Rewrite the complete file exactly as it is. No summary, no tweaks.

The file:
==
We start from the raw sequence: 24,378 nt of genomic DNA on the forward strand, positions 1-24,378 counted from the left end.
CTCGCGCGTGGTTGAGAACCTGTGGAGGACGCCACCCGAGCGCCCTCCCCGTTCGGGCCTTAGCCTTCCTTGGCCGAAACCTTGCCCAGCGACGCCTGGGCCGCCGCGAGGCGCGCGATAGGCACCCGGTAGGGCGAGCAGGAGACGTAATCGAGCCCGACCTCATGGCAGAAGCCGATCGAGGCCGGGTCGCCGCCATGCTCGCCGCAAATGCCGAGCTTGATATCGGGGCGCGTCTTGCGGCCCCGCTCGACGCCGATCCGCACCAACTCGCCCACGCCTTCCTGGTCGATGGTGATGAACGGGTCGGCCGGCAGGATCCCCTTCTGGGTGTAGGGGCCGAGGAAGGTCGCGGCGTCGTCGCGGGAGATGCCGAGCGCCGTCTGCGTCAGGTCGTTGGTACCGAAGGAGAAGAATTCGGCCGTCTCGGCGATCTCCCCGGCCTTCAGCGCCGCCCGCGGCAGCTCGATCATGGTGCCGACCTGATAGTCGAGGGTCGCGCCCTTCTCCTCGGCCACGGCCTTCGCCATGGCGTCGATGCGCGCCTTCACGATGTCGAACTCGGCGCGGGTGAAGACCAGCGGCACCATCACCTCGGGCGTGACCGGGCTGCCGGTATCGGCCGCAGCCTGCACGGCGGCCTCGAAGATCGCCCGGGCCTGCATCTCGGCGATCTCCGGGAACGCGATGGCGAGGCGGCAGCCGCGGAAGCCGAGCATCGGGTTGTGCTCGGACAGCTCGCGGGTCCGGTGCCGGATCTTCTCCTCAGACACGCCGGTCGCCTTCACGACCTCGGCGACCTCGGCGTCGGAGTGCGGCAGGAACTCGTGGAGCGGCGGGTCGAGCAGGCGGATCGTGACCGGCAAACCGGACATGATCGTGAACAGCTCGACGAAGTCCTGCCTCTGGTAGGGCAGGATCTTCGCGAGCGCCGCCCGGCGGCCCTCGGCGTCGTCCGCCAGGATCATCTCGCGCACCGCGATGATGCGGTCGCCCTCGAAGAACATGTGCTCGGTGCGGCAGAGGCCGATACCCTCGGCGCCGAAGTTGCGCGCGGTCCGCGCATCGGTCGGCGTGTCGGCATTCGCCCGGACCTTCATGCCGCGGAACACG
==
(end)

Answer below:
We start from the raw sequence: 24,378 nt of genomic DNA on the forward strand, positions 1-24,378 counted from the left end.
CTCGCGCGTGGTTGAGAACCTGTGGAGGACGCCACCCGAGCGCCCTCCCCGTTCGGGCCTTAGCCTTCCTTGGCCGAAACCTTGCCCAGCGACGCCTGGGCCGCCGCGAGGCGCGCGATAGGCACCCGGTAGGGCGAGCAGGAGACGTAATCGAGCCCGACCTCATGGCAGAAGCCGATCGAGGCCGGGTCGCCGCCATGCTCGCCGCAAATGCCGAGCTTGATATCGGGGCGCGTCTTGCGGCCCCGCTCGACGCCGATCCGCACCAACTCGCCCACGCCTTCCTGGTCGATGGTGATGAACGGGTCGGCCGGCAGGATCCCCTTCTGGGTGTAGGGGCCGAGGAAGGTCGCGGCGTCGTCGCGGGAGATGCCGAGCGCCGTCTGCGTCAGGTCGTTGGTACCGAAGGAGAAGAATTCGGCCGTCTCGGCGATCTCCCCGGCCTTCAGCGCCGCCCGCGGCAGCTCGATCATGGTGCCGACCTGATAGTCGAGGGTCGCGCCCTTCTCCTCGGCCACGGCCTTCGCCATGGCGTCGATGCGCGCCTTCACGATGTCGAACTCGGCGCGGGTGAAGACCAGCGGCACCATCACCTCGGGCGTGACCGGGCTGCCGGTATCGGCCGCAGCCTGCACGGCGGCCTCGAAGATCGCCCGGGCCTGCATCTCGGCGATCTCCGGGAACGCGATGGCGAGGCGGCAGCCGCGGAAGCCGAGCATCGGGTTGTGCTCGGACAGCTCGCGGGTCCGGTGCCGGATCTTCTCCTCAGACACGCCGGTCGCCTTCACGACCTCGGCGACCTCGGCGTCGGAGTGCGGCAGGAACTCGTGGAGCGGCGGGTCGAGCAGGCGGATCGTGACCGGCAAACCGGACATGATCGTGAACAGCTCGACGAAGTCCTGCCTCTGGTAGGGCAGGATCTTCGCGAGCGCCGCCCGGCGGCCCTCGGCGTCGTCCGCCAGGATCATCTCGCGCACCGCGATGATGCGGTCGCCCTCGAAGAACATGTGCTCGGTGCGGCAGAGGCCGATACCCTCGGCGCCGAAGTTGCGCGCGGTCCGCGCATCGGTCGGCGTGTCGGCATTCGCCCGGACCTTCATGCCGCGGAACACG